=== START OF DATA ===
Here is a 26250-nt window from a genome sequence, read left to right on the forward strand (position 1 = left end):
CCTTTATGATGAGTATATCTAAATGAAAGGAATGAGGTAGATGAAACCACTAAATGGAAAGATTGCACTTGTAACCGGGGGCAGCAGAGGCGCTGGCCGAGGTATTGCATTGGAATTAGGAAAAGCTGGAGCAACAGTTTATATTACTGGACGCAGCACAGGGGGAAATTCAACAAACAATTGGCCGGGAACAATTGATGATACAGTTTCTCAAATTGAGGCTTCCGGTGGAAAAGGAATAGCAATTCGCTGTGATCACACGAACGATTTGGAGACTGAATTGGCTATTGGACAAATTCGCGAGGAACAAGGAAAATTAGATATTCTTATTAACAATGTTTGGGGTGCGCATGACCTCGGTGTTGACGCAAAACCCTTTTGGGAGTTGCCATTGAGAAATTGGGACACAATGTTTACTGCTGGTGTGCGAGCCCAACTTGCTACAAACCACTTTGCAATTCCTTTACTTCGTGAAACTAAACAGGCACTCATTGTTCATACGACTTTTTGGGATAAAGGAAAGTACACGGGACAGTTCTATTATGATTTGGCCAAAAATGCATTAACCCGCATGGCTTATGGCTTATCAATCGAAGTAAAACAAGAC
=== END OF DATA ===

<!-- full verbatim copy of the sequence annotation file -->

Here is a 26250-nt window from a genome sequence, read left to right on the forward strand (position 1 = left end):
CCTTTATGATGAGTATATCTAAATGAAAGGAATGAGGTAGATGAAACCACTAAATGGAAAGATTGCACTTGTAACCGGGGGCAGCAGAGGCGCTGGCCGAGGTATTGCATTGGAATTAGGAAAAGCTGGAGCAACAGTTTATATTACTGGACGCAGCACAGGGGGAAATTCAACAAACAATTGGCCGGGAACAATTGATGATACAGTTTCTCAAATTGAGGCTTCCGGTGGAAAAGGAATAGCAATTCGCTGTGATCACACGAACGATTTGGAGACTGAATTGGCTATTGGACAAATTCGCGAGGAACAAGGAAAATTAGATATTCTTATTAACAATGTTTGGGGTGCGCATGACCTCGGTGTTGACGCAAAACCCTTTTGGGAGTTGCCATTGAGAAATTGGGACACAATGTTTACTGCTGGTGTGCGAGCCCAACTTGCTACAAACCACTTTGCAATTCCTTTACTTCGTGAAACTAAACAGGCACTCATTGTTCATACGACTTTTTGGGATAAAGGAAAGTACACGGGACAGTTCTATTATGATTTGGCCAAAAATGCATTAACCCGCATGGCTTATGGCTTATCAATCGAAGTAAAACAAGAC